# chap4

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```					          Chapter 4. Digital Transmission

1. Digital-to-Digital Conversion
2. Analog-to-Digital Conversion
3. Transmission Mode

Spring 2007   Data Communications, Kwangwoon University   4-1
Digital-to-Digital Conversion
• Involves three techniques:
– Line coding (always needed), block coding, and
scrambling
• Line coding: the process of converting digital data to
digital signals

Spring 2007       Data Communications, Kwangwoon University   4-2
Signal Element and Data Element
• Data elements are what we need to send; signal elements are what we
can send

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Data Rate Versus Signal Rate
• Data rate defines the number of data elements (bits) sent in 1s: bps
• Signal rate is the number signal elements sent in 1s.are what we need to
send; signal elements are what we can send: baud
• Data rate = bit rate, signal rate = pulse rate, modulation rate, baud rate
• S = c x N x 1/r, where N is the date rate; c is the case factor, S is the
number of signal elements; r is the number of data elements carried by
each signal element
• Although the actual bandwidth of a digital signal is infinite, the effective
bandwidth is finite
• The bandwidth is proportional to the signal rate (baud rate)
• The minimum bandwidth: Bmin = c x N x 1/r
• The maximum data rate: Nmax = 1/c x B x r

Spring 2007        Data Communications, Kwangwoon University             4-4
Design Consideration for Line Coding
Scheme
• Baseline wandering
– Long string of 0s and 1s can cause a drift in the
baseline
• DC components
– DC or low frequencies cannot pass a transformer or
telephone line (below 200 Hz)
•    Self-synchronization
•    Built-in error detection
•    Immunity to noise and interference
•    Complexity
Spring 2007     Data Communications, Kwangwoon University   4-5
Lack of Synchronization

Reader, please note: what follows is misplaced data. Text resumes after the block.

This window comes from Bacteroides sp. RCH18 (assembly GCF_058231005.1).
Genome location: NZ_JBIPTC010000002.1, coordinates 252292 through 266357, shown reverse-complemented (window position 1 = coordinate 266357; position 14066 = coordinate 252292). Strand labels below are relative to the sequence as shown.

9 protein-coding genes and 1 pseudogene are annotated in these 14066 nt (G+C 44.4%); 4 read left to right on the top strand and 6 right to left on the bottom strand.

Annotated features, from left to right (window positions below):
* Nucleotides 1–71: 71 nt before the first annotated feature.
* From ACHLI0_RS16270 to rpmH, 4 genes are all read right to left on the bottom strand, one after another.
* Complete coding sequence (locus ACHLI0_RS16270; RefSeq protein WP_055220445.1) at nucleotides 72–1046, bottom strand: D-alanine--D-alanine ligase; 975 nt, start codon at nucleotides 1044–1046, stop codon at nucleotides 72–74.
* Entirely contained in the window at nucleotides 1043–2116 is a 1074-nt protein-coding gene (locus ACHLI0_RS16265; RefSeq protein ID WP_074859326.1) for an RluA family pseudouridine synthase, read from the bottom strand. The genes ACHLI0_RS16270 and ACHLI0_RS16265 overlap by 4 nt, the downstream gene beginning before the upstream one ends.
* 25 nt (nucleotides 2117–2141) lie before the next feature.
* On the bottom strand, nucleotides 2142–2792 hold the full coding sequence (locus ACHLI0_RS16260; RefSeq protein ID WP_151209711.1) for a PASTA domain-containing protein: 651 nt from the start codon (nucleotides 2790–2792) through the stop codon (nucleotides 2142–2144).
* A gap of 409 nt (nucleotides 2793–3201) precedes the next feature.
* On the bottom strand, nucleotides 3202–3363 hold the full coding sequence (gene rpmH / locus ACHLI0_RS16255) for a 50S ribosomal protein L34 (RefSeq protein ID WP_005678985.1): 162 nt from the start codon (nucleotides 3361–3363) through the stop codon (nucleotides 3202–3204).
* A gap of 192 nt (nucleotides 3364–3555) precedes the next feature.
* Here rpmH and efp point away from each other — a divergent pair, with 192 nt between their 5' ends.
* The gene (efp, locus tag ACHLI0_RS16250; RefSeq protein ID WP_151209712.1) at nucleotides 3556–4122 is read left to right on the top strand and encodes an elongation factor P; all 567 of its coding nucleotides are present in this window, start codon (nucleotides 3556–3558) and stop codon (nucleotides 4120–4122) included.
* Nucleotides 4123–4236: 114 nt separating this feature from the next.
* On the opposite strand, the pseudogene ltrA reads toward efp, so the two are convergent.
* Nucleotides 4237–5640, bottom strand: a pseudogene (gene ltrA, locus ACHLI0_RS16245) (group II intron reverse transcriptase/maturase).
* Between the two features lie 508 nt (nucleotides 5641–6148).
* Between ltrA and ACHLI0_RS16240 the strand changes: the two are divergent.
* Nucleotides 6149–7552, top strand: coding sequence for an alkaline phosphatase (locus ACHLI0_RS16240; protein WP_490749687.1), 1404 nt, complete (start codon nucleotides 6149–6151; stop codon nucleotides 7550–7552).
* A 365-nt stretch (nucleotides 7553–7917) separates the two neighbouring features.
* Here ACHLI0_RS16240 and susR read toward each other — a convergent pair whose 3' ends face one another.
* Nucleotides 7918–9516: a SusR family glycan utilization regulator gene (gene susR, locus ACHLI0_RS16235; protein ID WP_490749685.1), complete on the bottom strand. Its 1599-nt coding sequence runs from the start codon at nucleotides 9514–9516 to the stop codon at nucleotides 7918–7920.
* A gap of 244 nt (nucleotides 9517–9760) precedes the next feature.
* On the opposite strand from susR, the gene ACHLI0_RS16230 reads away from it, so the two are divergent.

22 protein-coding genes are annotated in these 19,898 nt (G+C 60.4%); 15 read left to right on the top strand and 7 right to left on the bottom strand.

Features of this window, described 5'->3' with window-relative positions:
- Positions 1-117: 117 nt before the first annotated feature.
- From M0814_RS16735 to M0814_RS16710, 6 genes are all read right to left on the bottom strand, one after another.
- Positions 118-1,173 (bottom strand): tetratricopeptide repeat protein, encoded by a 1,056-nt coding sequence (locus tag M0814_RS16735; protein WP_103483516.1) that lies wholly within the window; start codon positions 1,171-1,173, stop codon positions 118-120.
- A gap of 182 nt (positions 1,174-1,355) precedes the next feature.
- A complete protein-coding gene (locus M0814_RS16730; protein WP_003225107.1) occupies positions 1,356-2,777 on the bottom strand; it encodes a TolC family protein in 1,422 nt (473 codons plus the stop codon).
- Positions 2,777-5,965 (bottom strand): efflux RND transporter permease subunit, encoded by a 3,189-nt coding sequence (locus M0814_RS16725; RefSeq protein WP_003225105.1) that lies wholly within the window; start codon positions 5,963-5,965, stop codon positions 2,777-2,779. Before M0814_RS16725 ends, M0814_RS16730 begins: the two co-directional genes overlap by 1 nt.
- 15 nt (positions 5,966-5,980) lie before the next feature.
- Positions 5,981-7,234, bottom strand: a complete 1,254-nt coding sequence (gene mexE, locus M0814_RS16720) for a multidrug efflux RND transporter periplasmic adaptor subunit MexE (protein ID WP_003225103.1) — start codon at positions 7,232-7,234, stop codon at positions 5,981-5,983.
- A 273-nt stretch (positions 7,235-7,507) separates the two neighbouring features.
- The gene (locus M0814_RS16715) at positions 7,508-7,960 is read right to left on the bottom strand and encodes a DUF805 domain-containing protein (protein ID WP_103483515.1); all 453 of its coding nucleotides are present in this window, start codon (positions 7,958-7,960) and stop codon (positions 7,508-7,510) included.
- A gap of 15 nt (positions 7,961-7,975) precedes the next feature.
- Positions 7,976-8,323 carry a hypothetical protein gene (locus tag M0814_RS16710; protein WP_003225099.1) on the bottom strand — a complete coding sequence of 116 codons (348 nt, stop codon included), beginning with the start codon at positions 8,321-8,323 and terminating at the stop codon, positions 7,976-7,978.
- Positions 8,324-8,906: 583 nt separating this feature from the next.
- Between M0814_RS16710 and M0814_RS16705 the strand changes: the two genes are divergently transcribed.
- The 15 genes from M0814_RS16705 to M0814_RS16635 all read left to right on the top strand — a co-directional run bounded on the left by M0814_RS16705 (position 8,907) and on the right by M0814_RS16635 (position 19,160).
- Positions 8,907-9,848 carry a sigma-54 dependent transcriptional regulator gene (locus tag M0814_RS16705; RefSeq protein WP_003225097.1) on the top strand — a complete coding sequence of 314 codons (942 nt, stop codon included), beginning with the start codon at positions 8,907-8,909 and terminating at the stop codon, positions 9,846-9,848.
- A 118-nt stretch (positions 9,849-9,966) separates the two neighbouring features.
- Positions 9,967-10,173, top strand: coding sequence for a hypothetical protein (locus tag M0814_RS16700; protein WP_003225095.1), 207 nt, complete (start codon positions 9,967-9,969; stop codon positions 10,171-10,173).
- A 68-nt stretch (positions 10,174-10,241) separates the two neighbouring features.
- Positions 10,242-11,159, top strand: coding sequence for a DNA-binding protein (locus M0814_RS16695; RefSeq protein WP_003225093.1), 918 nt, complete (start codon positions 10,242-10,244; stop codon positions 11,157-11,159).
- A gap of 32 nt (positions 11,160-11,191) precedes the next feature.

Spring 2007    Data Communications, Kwangwoon University   4-6
Line Coding Schemes

Spring 2007   Data Communications, Kwangwoon University   4-7
Unipolar Scheme
• One polarity: one level of signal voltage
• Unipolar NRZ (None-Return-to-Zero) is simple, but
– DC component : Cannot travel through microwave or transformer
– Synchronization : Consecutive 0’s and 1’s are hard to be synchronized 
Separate line for a clock pulse
– Normalized power is double that for polar NRZ

Spring 2007        Data Communications, Kwangwoon University               4-8
Polar Scheme
• Two polarity: two levels of voltage
• Problem of DC component is alleviated (NRZ,RZ)
or eliminated (Biphaze)

Spring 2007   Data Communications, Kwangwoon University   4-9
Polar NRZ
– Level of the voltage determines the value of the bit
– Inversion or the lack of inversion determines the value of the bit

Spring 2007        Data Communications, Kwangwoon University            4-10
Polar NRZ: NRZ-L and NRZ-I
• Baseline wandering problem
– Both, but NRZ-L is twice severe
• Synchronization Problem
– Both, but NRZ-L is more serious
• NRZ-L and NRZ-I both have an average signal
rate of N/2 Bd
• Both have a DC component problem

Spring 2007     Data Communications, Kwangwoon University   4-11
RZ
• Provides synchronization for consecutive 0s/1s
• Signal changes during each bit
• Three values (+, -, 0) are used
– Bit 1: positive-to-zero transition, bit 0: negative-to-zero transition

Spring 2007        Data Communications, Kwangwoon University              4-12